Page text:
SpaceX, ULA targeting back-to-back geostationary launches

SpaceX and competitor United Launch Alliance (ULA) are on track to launch their Falcon 9 and Atlas V rockets less than 25 hours apart.

Slightly delayed from its initial target of June 27th or 28th, SpaceX confirmed on Tuesday that a Falcon 9 rocket is ready to launch the European-built SES-22 no earlier than (NET) 5:04 pm EDT (21:04 UTC) on Wednesday, June 29th. Just 1.5 miles (2.4 km) to the north of SpaceX’s Cape Canaveral Space Force Station (CCSFS) LC-40 pad, ULA says it’s also on track to launch an Atlas V 541 rocket carrying a batch of rideshare payloads for the US military as early as 6pm EDT (22:00 UTC), Thursday, June 30th.

Both Falcon 9 and Atlas V will be carrying satellites destined for geostationary orbit (GEO), a location roughly 36,000 kilometers (~22,250 mi) above Earth’s surface where spacecraft orbit at the exact same speed as Earth’s rotation. As a result, spacecraft in GEO effectively hover in one spot in the sky to a ground observer, which makes the orbit optimal for some kinds of Earth observation and communications missions. SES-22 is a relatively ordinary commercial GEO communications satellite. ULA’s USSF-12 mission will carry a Wide Field Of View (WFOV) missile launch detection satellite and a mysterious secondary payload called the “USSF-12 Ring,” which ULA says is “a classified mission to demonstrate future technology for the Department of Defense.”

ULA’s USSF-12 Atlas V booster. (ULA)

USSF-12’s Atlas V rocket will cost the military roughly $175 million and, like all other Atlas launch vehicles, is fully expendable. The Atlas V booster uses refined kerosene (RP-1) fuel and liquid oxygen oxidizer and is powered by a Russian-built RD-180 engine. The rocket’s Centaur upper stage uses liquid hydrogen (LH2) and LOx propellant and can be powered by one or two US-built RL-10 engines. ULA augments that basic Atlas V variant’s relatively poor performance by adding anywhere from 1-5 solid rocket boosters at its base, which can double the total payload a given Atlas V can launch to most Earth orbits.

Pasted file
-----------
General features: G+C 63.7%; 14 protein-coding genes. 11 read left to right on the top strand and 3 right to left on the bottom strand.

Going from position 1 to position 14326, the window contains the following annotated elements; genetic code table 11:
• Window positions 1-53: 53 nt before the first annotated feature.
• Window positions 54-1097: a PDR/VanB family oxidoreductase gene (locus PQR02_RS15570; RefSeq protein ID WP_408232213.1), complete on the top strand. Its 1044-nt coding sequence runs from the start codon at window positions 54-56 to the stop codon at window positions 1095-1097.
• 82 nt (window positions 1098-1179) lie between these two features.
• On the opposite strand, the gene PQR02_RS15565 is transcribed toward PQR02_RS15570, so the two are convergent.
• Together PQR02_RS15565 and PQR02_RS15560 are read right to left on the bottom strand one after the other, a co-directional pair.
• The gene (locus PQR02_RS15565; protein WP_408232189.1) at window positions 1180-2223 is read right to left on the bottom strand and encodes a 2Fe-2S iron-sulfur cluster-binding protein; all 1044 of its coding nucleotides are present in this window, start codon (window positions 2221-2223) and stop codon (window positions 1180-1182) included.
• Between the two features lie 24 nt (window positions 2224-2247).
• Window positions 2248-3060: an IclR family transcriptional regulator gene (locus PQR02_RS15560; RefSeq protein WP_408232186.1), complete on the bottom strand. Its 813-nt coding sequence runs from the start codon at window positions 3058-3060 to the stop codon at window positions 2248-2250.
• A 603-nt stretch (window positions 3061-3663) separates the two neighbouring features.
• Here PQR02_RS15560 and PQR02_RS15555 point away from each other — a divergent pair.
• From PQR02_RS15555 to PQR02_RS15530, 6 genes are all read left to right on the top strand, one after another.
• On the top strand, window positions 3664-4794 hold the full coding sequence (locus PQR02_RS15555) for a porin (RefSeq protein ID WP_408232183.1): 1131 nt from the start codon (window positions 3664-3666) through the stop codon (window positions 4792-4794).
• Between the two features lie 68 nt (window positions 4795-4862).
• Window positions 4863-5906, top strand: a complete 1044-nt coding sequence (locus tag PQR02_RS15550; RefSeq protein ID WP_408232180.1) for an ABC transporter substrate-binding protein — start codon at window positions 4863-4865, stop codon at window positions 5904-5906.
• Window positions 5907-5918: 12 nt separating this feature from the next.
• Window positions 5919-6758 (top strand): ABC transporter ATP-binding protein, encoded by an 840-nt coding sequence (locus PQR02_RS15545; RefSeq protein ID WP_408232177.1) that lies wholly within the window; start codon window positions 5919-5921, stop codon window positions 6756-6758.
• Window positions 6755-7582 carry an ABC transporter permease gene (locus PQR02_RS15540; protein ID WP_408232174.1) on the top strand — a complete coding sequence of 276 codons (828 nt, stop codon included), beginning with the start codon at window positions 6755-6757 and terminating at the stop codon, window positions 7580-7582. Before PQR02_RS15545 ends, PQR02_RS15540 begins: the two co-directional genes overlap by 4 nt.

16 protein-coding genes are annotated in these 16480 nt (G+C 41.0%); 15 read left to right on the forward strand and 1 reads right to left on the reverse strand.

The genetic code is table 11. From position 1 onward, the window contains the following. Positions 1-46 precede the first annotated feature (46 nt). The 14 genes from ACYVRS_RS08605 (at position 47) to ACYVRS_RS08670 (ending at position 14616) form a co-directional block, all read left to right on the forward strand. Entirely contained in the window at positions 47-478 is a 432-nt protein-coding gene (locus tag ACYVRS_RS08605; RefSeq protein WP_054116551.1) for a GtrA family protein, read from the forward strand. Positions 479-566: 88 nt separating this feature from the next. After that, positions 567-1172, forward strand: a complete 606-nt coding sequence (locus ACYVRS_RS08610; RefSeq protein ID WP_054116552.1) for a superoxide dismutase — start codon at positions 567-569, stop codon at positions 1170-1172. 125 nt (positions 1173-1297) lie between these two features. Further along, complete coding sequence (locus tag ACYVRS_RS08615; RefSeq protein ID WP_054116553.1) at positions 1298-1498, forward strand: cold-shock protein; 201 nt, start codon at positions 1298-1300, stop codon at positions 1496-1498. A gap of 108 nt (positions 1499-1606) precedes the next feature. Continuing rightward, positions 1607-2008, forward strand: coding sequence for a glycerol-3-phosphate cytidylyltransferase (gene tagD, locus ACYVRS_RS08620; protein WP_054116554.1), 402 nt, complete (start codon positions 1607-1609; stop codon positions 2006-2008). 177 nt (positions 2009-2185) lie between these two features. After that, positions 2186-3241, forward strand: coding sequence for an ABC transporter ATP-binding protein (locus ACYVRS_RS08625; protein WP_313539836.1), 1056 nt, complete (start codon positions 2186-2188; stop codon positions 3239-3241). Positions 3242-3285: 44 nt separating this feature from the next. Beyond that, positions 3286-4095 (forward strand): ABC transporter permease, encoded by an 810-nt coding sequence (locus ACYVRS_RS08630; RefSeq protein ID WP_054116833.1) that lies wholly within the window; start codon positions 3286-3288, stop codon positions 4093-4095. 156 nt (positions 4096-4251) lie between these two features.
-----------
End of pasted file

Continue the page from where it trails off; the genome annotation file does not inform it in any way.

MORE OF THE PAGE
Thanks in large part to the greater efficiency of Atlas V’s hydrolox Centaur upper stage, the high-end variants of the rocket with four or five SRBs are capable of launching a significant payload (~3.9 tons or ~8600 lb) directly to GEO, which is where USSF-12 will be heading. Falcon 9 will launch SES-22 to a less challenging geostationary transfer orbit (GTO), which leaves a small portion of the orbit-raising process to the payload.

SES-22 is pictured shortly before and soon after Falcon 9 fairing encapsulation. (SpaceX)

In return, SpaceX will be able to recover and reuse Falcon 9’s booster and payload fairing and SES will pay more like $50-70 million (and a few extra months) to get its satellite to GEO. It’s quite likely that Falcon 9 would be able to launch a few tons directly to GEO in a fully-expendable configuration, but SpaceX’s Falcon Heavy rocket is able to offer even better direct-to-GEO performance for a similar price by expending one of its three Falcon 9-derived boosters, so the company has never tried to sell that service for Falcon 9.

Tune in below around 4:50 pm EDT (20:50 UTC) to watch SpaceX’s 27th launch of 2022 live. ULA will begin streaming Atlas V’s USSF-12 launch around 24 hours later.

Eric Ralph: Eric Ralph is Teslarati's senior spaceflight reporter and has been covering the industry in some capacity for almost half a decade, largely spurred in 2016 by a trip to Mexico to watch Elon Musk reveal SpaceX's plans for Mars in person. Aside from spreading interest and excitement about spaceflight far and wide, his primary goal is to cover humanity's ongoing efforts to expand beyond Earth to the Moon, Mars, and elsewhere.
Related Post
Disqus Comments Loading...